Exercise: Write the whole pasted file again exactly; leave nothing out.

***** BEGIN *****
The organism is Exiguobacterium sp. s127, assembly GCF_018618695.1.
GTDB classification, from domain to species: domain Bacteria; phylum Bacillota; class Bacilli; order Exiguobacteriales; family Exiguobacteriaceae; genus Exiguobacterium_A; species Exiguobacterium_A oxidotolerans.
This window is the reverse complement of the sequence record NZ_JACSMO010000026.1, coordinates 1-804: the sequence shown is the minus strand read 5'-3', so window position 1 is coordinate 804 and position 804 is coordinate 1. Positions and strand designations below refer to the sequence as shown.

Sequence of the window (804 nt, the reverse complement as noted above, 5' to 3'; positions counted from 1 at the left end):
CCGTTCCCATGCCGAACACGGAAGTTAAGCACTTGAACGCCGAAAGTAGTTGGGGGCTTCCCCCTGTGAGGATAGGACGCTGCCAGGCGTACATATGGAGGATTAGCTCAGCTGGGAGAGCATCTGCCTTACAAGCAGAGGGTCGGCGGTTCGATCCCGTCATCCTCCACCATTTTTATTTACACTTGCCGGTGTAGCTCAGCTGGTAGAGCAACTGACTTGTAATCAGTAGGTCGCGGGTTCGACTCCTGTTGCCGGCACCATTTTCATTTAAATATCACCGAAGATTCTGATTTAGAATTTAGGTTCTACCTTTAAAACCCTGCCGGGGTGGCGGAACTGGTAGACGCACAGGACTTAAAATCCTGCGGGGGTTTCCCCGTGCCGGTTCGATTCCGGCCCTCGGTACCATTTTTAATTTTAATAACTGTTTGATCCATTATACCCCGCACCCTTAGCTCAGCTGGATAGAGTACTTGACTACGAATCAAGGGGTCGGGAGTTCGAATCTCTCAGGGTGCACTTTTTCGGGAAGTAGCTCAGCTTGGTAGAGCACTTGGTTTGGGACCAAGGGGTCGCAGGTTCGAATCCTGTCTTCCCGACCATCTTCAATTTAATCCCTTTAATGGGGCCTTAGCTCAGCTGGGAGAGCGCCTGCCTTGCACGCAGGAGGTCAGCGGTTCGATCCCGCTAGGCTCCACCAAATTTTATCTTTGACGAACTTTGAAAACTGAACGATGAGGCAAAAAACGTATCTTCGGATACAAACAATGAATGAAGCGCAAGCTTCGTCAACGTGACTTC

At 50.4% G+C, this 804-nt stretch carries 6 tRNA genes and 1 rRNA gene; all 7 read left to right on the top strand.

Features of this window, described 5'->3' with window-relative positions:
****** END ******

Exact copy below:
The organism is Exiguobacterium sp. s127, assembly GCF_018618695.1.
GTDB classification, from domain to species: domain Bacteria; phylum Bacillota; class Bacilli; order Exiguobacteriales; family Exiguobacteriaceae; genus Exiguobacterium_A; species Exiguobacterium_A oxidotolerans.
This window is the reverse complement of the sequence record NZ_JACSMO010000026.1, coordinates 1-804: the sequence shown is the minus strand read 5'-3', so window position 1 is coordinate 804 and position 804 is coordinate 1. Positions and strand designations below refer to the sequence as shown.

Sequence of the window (804 nt, the reverse complement as noted above, 5' to 3'; positions counted from 1 at the left end):
CCGTTCCCATGCCGAACACGGAAGTTAAGCACTTGAACGCCGAAAGTAGTTGGGGGCTTCCCCCTGTGAGGATAGGACGCTGCCAGGCGTACATATGGAGGATTAGCTCAGCTGGGAGAGCATCTGCCTTACAAGCAGAGGGTCGGCGGTTCGATCCCGTCATCCTCCACCATTTTTATTTACACTTGCCGGTGTAGCTCAGCTGGTAGAGCAACTGACTTGTAATCAGTAGGTCGCGGGTTCGACTCCTGTTGCCGGCACCATTTTCATTTAAATATCACCGAAGATTCTGATTTAGAATTTAGGTTCTACCTTTAAAACCCTGCCGGGGTGGCGGAACTGGTAGACGCACAGGACTTAAAATCCTGCGGGGGTTTCCCCGTGCCGGTTCGATTCCGGCCCTCGGTACCATTTTTAATTTTAATAACTGTTTGATCCATTATACCCCGCACCCTTAGCTCAGCTGGATAGAGTACTTGACTACGAATCAAGGGGTCGGGAGTTCGAATCTCTCAGGGTGCACTTTTTCGGGAAGTAGCTCAGCTTGGTAGAGCACTTGGTTTGGGACCAAGGGGTCGCAGGTTCGAATCCTGTCTTCCCGACCATCTTCAATTTAATCCCTTTAATGGGGCCTTAGCTCAGCTGGGAGAGCGCCTGCCTTGCACGCAGGAGGTCAGCGGTTCGATCCCGCTAGGCTCCACCAAATTTTATCTTTGACGAACTTTGAAAACTGAACGATGAGGCAAAAAACGTATCTTCGGATACAAACAATGAATGAAGCGCAAGCTTCGTCAACGTGACTTC

At 50.4% G+C, this 804-nt stretch carries 6 tRNA genes and 1 rRNA gene; all 7 read left to right on the top strand.

Features of this window, described 5'->3' with window-relative positions: